What Comes Around Goes Around
When Yael Shenberger, the head designer for ATA, speaks about clothes, it’s very similar to the way culinary purists discuss food. She speaks about sustainability, locality, our carbon footprint, and social representation. “ When we see clothing as only a commodity, we forget it’s relationship to the people who produced it, to the place that it came from and its relationship to us.” It is with this spirit that businessman and restauranteur Shahar Segal decided to join forces with Shenberger and relaunch ATA, the iconic Israeli clothing brand.
Founded by the Moller family in 1934, ATA was the first Israeli company to design and manufacture textiles and clothing locally. Originally, industrialists from Czechoslovakia, Erich Moller and his cousin Hans founded ATA in Kfar Ata near Haifa, expressing a time in Israel’s history that reflected economic pragmatism, liberal Zionism, and social evolution. In its founding days, ATA functioned as a textile company and by the 1940s, ATA began to produce simple, functional, and well-made clothing that represented the Israeli worker. Unable to keep up with competitors in the clothing industry, after 50 successful years, ATA closed its doors in 1984.
Years later, inspired by an exhibit he saw at the Eretz Museum, Segal felt that there was a space in the market for clothing that was locally made and represented the everyday Israeli. With the help of one of Israel’s most well known costume designers, Yael Shenberger, he set out to make his vision into reality. “When we started with the template of ATA we had to deconstruct the whole image, which included its values, and reconstruct it to represent modern society.” With that in mind, Shenberger and Segal agreed to do replicas of a few of the most iconic pieces that came from the original line. To do so, Shenberger got her hands on the patterns of the clothing that ATA produced to be placed in Aliyah care packages for new immigrants in the 1940s and 50s. Among the white Shabbat shirt and the worker's shirt, the package included the well known Ben-Gurion pants, so-dubbed because of Ben-Gurion’s outspoken fondness of them. Shenberger sought to create these replicas with adjustments to modernize them, then preceded with a line of original pieces that reflected the garments’ history and the modern Israeli worker.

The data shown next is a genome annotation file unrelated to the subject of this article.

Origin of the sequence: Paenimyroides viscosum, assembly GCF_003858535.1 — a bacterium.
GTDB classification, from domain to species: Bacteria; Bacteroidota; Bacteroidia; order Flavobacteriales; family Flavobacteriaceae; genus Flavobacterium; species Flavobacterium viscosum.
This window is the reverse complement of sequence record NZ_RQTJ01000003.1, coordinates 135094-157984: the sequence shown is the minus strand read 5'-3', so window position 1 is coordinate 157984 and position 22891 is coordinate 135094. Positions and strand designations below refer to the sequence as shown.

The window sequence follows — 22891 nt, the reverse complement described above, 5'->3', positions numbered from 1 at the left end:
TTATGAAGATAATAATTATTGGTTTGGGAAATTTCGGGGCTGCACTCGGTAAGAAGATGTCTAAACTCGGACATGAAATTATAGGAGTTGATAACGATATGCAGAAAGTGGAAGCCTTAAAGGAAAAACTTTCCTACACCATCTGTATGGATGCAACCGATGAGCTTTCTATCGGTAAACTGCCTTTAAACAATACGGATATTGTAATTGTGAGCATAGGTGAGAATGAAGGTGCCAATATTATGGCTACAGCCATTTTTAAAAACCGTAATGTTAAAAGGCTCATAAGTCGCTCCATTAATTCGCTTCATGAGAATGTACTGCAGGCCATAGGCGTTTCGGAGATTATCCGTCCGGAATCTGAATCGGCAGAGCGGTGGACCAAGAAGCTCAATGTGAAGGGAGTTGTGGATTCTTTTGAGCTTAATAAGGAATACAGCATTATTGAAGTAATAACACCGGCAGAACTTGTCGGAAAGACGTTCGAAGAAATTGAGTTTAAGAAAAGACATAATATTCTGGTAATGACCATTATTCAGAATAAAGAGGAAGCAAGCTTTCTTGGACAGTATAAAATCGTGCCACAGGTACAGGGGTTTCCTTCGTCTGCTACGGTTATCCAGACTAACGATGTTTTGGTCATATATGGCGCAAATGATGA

When I ask Shenberger how the ATA of today can be a true reflection of what Israel and therefore Israelis are today, she responds astutely. “When I make clothing, I don’t look at the clothes, I look at the person. Whether it’s the Israeli 60 years ago that worked in a kibbutz, or the Israeli today that works in a company, Israelis are always hard workers; they are always on the move and they live dynamic lives – the clothes they wear must be presentable, comfortable, and malleable.” This ethos, along with the general philosophy of function over fashion, echoes the vision for ATA distributed throughout their marketing campaign: “ The originality of the clothes is the person that shows them and the way he decided to wear them – almost without knowing.”
As they veer away from the throes of trends and allow the consumer to insert their sense of style into the clothing, ATA is creating a canvas in which the modern Israeli can define what clothing and sense of style mean to them, individually and collectively. Perhaps this isn’t fashion in its traditional sense, but in today’s society that is so empowered by information, knowledge, and experiences, ATA provides a space for the person to insert their individualism and originality into the garment providing a place where history and modernity collide. After all, ATA is clothing for the people, made by the people.
ATA, 93 Allenby St, Tel Aviv (03-9060223/facebook/ata)